POWr Social Media Icons

Tuesday, 8 November 2011

The New York State Group Homes Situation

I found an awesome commentary on the New York Time’s “Abused and Used” series that I think should be required reading for everyone. I think that you can get the message without having read the articles, but for those who like a bit of backstory: The “Abused and Used” series examines a review that the New York Times did on some previously unreleased data about the mortality rates in New York State group homes for people with intellectual disabilities. The Times found that in the last decade, 1200 deaths have in state and privately-run New York State group homes have been attributed to unnatural or unknown causes – that’s 1 in 6. And that number is the start of a story of abuse reports, poorly-trained workers, lack of safety protocols (and little or no review of safety protocols when a death happens) and little accountability for residents’ safety in New York State group homes that just made me feel sick.

http://www.nytimes.com/2011/11/06/nyregion/at-state-homes-simple-tasks-and-fatal-results.html?_r=2&pagewanted=1

What the New York State Group Homes Situation Tells Us


There’s obviously something in our society that’s still very apathetic toward people with disabilities, or the situation in New York State group homes would not have happened – some governing body would have seen what was happening and snapped to attention long before it got to this point. I like Zoe Wool's take on it (this is the required reading I was talking about earlier):

http://savageminds.org/2011/11/06/valuing-life-death-and-disability-sorting-people-in-the-new-york-times/comment-page-1/#comment-708957

The problem is (and the family of  one the residents who died also said this; see link to article in the first section) is that we don't value people with disabilities in our society. Wool suggests it's because we value people with disabilities relative to what kind of contribution they make (or made), rather than on their inherent personhood, to the point it determines how we speak about them.

Or whether we try to assist them to have a life or,  just try to keep them alive.

That sort of difference shouldn't exist. Everyone with a disability should have access to the resources that they need to not only live safely and with dignity, but to have equal access to the community and opportunities to build the life that they desire that people without disabilities do. We don't need further inequality lines within the disability community itself.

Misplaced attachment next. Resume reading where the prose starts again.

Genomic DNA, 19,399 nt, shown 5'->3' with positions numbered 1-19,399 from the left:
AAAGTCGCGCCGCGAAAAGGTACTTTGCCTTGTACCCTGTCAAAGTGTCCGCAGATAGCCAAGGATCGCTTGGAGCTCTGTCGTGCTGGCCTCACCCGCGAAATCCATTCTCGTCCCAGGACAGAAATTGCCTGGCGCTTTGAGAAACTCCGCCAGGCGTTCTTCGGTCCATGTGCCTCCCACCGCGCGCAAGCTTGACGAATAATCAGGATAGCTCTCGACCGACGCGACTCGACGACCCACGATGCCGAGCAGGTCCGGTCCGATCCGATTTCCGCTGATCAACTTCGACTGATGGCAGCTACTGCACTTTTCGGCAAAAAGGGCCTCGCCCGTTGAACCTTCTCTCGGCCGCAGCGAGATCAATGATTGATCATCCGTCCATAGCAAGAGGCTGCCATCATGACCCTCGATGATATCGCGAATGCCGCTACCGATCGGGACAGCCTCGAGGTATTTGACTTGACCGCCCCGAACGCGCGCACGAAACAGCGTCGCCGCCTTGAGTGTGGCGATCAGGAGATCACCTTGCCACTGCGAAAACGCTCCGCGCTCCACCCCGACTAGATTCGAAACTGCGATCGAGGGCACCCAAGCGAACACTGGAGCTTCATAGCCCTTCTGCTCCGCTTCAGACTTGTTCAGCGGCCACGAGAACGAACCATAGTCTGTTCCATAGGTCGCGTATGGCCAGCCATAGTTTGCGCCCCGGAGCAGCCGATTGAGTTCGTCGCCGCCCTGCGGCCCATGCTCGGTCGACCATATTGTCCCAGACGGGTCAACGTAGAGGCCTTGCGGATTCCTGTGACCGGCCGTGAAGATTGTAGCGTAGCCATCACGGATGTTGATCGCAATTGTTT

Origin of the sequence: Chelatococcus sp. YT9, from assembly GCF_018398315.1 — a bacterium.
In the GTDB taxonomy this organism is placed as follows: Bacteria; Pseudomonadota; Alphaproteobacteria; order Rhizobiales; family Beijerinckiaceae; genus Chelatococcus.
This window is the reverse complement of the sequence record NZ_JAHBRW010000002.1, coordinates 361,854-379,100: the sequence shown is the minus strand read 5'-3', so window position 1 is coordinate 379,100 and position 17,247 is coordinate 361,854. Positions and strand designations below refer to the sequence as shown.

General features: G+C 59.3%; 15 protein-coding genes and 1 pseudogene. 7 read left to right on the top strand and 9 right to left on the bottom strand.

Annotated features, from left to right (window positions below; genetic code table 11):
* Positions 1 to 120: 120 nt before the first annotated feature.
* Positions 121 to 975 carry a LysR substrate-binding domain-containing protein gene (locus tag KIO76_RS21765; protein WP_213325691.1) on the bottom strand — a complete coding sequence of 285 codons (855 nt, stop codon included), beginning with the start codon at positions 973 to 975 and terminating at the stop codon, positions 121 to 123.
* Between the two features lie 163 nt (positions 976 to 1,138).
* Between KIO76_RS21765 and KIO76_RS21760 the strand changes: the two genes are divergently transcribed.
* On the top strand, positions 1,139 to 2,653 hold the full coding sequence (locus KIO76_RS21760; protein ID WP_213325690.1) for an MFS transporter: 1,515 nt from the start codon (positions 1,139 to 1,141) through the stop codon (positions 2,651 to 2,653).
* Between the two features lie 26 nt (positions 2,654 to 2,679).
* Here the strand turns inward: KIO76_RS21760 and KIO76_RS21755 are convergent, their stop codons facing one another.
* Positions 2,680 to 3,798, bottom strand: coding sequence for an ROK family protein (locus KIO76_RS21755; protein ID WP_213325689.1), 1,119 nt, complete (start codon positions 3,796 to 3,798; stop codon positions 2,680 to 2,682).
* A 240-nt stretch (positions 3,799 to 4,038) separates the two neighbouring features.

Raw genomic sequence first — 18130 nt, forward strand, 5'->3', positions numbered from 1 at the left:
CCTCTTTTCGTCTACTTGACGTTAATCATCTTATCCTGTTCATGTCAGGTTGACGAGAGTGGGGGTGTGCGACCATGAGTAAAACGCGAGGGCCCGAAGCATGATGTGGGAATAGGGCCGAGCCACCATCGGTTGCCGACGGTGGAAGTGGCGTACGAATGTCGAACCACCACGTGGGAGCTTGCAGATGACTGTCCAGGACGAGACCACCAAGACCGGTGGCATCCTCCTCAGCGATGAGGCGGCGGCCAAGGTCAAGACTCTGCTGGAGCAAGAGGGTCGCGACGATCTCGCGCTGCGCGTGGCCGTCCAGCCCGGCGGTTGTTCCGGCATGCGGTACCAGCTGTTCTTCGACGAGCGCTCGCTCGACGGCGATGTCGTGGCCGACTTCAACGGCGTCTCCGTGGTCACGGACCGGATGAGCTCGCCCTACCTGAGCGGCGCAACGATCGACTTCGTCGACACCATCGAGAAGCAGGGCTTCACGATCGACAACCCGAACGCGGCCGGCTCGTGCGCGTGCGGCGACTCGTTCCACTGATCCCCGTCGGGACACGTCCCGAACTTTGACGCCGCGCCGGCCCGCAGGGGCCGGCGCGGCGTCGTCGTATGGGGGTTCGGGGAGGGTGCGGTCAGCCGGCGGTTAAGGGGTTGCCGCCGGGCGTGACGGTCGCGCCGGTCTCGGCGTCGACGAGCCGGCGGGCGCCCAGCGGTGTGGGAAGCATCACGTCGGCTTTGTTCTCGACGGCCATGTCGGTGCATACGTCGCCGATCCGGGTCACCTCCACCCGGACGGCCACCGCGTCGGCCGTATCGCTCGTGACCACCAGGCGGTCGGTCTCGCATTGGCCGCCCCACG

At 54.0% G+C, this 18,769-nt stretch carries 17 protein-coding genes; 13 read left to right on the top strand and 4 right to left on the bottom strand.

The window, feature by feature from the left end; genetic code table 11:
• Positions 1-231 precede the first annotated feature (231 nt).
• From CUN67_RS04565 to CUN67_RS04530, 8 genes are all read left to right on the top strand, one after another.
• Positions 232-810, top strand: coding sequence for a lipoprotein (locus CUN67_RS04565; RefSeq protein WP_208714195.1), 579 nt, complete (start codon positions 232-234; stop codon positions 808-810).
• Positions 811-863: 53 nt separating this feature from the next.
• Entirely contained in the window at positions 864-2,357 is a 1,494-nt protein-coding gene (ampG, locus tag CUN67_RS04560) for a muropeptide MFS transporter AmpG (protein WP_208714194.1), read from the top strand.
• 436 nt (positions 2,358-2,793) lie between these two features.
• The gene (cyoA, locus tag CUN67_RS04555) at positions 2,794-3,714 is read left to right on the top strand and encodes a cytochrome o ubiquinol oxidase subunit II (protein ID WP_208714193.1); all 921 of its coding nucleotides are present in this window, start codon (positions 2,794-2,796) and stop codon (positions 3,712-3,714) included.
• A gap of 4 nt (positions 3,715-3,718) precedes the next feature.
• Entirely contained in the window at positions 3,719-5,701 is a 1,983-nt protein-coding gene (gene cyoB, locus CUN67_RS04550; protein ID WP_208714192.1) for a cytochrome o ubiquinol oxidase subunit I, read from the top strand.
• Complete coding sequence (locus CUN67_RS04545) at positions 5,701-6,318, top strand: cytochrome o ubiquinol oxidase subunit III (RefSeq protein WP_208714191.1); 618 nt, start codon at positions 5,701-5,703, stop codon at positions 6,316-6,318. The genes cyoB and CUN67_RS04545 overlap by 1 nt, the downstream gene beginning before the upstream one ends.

What to Do?


This is why we have to whole-heartedly support efforts by people such as Nicky Clark to stomp out disability hate speech. Because when you can call people with disabilities disgusting names, it’s not that much further to believing it’s okay to do things like slack off on those boring, inconvenient little things that you have to do in your job to keep them safe (like make sure food is cut up small enough so they won’t choke and then actually stick around to see that they don’t choke while they’re eating; see link to article in the first section), and just a bit further to justifying withholding food. I don't know how people get to the point where they physically and/or sexually abuse residents, but apparently plenty of both was going on as well, rarely reported to police, and dealt with internally by moving the abusing staff to another home where they would abuse again.

http://www.nytimes.com/2011/03/13/nyregion/13homes.html?pagewanted=1

And I don’t know why people like this even want to work in group homes, or how they get past the interview process, but obviously in the New York State group homes a whole lot of them did…and now we’re seeing what happens when they get shuffled from house to house instead of fired and when the system doesn’t have enough safeguards to make sure the damage they do doesn’t happen again.

It makes me wonder how many other states this sort of thing is happening in... :(

Archive of the "Abused and Used" series about New York State group homes:

http://www.nytimes.com/interactive/nyregion/abused-and-used-series-page.html?src=tp

2 comments:

  1. Sarah, I remember back in the mid 80's here in Sydney, they hoicked everyone out of the institutions and set up group homes. It was totally chaotic, with people, who were incapable of taking care of themselves, wandering the streets . I know some of those people had never lived outside the "hospital" and had no independent living skills. Many were very frightened and overwhelmed with the changes. It was a very difficult time.

    I don't know why people without compassion choose to work in a "caring" position. Is it a power or a control thing?

    ReplyDelete